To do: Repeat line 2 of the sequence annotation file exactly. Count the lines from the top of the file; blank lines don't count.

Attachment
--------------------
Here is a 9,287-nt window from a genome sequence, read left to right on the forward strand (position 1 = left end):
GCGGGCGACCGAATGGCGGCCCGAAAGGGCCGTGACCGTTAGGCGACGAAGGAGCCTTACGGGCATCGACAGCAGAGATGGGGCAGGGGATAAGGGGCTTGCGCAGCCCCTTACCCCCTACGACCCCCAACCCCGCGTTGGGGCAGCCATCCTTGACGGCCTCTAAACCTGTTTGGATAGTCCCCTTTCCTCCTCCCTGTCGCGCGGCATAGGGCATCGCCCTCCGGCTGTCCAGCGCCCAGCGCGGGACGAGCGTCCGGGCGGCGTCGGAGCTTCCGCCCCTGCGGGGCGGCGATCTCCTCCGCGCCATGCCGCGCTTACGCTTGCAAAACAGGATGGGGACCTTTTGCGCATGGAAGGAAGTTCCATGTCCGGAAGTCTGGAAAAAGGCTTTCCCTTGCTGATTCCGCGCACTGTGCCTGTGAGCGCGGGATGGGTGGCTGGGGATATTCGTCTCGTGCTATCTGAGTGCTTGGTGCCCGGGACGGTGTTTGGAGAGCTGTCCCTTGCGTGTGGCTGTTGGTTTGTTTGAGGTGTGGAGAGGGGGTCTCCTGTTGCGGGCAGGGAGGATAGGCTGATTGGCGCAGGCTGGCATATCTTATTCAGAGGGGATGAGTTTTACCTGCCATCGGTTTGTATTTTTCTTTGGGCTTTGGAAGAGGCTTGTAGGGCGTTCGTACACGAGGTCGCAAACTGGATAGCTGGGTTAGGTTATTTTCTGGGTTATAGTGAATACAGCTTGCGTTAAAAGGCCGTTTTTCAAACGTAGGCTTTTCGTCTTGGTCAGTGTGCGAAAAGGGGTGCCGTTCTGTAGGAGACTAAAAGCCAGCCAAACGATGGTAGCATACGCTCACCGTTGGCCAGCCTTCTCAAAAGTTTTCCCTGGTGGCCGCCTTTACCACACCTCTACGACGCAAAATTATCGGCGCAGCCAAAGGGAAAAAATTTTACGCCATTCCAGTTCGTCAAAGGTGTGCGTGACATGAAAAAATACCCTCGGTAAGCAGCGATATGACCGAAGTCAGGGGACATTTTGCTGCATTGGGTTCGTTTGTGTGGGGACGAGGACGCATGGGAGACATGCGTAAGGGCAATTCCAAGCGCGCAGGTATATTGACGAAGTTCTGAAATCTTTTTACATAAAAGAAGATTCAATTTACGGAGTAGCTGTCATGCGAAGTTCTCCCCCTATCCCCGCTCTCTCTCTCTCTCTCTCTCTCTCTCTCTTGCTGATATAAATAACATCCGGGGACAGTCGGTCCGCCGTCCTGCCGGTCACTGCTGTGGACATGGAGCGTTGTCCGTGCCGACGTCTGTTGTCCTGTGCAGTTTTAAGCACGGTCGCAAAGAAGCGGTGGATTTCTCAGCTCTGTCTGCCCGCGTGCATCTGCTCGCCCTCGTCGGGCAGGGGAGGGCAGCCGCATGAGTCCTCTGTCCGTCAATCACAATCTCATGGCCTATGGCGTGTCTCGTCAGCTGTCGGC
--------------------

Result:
GCGGGCGACCGAATGGCGGCCCGAAAGGGCCGTGACCGTTAGGCGACGAAGGAGCCTTACGGGCATCGACAGCAGAGATGGGGCAGGGGATAAGGGGCTTGCGCAGCCCCTTACCCCCTACGACCCCCAACCCCGCGTTGGGGCAGCCATCCTTGACGGCCTCTAAACCTGTTTGGATAGTCCCCTTTCCTCCTCCCTGTCGCGCGGCATAGGGCATCGCCCTCCGGCTGTCCAGCGCCCAGCGCGGGACGAGCGTCCGGGCGGCGTCGGAGCTTCCGCCCCTGCGGGGCGGCGATCTCCTCCGCGCCATGCCGCGCTTACGCTTGCAAAACAGGATGGGGACCTTTTGCGCATGGAAGGAAGTTCCATGTCCGGAAGTCTGGAAAAAGGCTTTCCCTTGCTGATTCCGCGCACTGTGCCTGTGAGCGCGGGATGGGTGGCTGGGGATATTCGTCTCGTGCTATCTGAGTGCTTGGTGCCCGGGACGGTGTTTGGAGAGCTGTCCCTTGCGTGTGGCTGTTGGTTTGTTTGAGGTGTGGAGAGGGGGTCTCCTGTTGCGGGCAGGGAGGATAGGCTGATTGGCGCAGGCTGGCATATCTTATTCAGAGGGGATGAGTTTTACCTGCCATCGGTTTGTATTTTTCTTTGGGCTTTGGAAGAGGCTTGTAGGGCGTTCGTACACGAGGTCGCAAACTGGATAGCTGGGTTAGGTTATTTTCTGGGTTATAGTGAATACAGCTTGCGTTAAAAGGCCGTTTTTCAAACGTAGGCTTTTCGTCTTGGTCAGTGTGCGAAAAGGGGTGCCGTTCTGTAGGAGACTAAAAGCCAGCCAAACGATGGTAGCATACGCTCACCGTTGGCCAGCCTTCTCAAAAGTTTTCCCTGGTGGCCGCCTTTACCACACCTCTACGACGCAAAATTATCGGCGCAGCCAAAGGGAAAAAATTTTACGCCATTCCAGTTCGTCAAAGGTGTGCGTGACATGAAAAAATACCCTCGGTAAGCAGCGATATGACCGAAGTCAGGGGACATTTTGCTGCATTGGGTTCGTTTGTGTGGGGACGAGGACGCATGGGAGACATGCGTAAGGGCAATTCCAAGCGCGCAGGTATATTGACGAAGTTCTGAAATCTTTTTACATAAAAGAAGATTCAATTTACGGAGTAGCTGTCATGCGAAGTTCTCCCCCTATCCCCGCTCTCTCTCTCTCTCTCTCTCTCTCTCTCTTGCTGATATAAATAACATCCGGGGACAGTCGGTCCGCCGTCCTGCCGGTCACTGCTGTGGACATGGAGCGTTGTCCGTGCCGACGTCTGTTGTCCTGTGCAGTTTTAAGCACGGTCGCAAAGAAGCGGTGGATTTCTCAGCTCTGTCTGCCCGCGTGCATCTGCTCGCCCTCGTCGGGCAGGGGAGGGCAGCCGCATGAGTCCTCTGTCCGTCAATCACAATCTCATGGCCTATGGCGTGTCTCGTCAGCTGTCGGC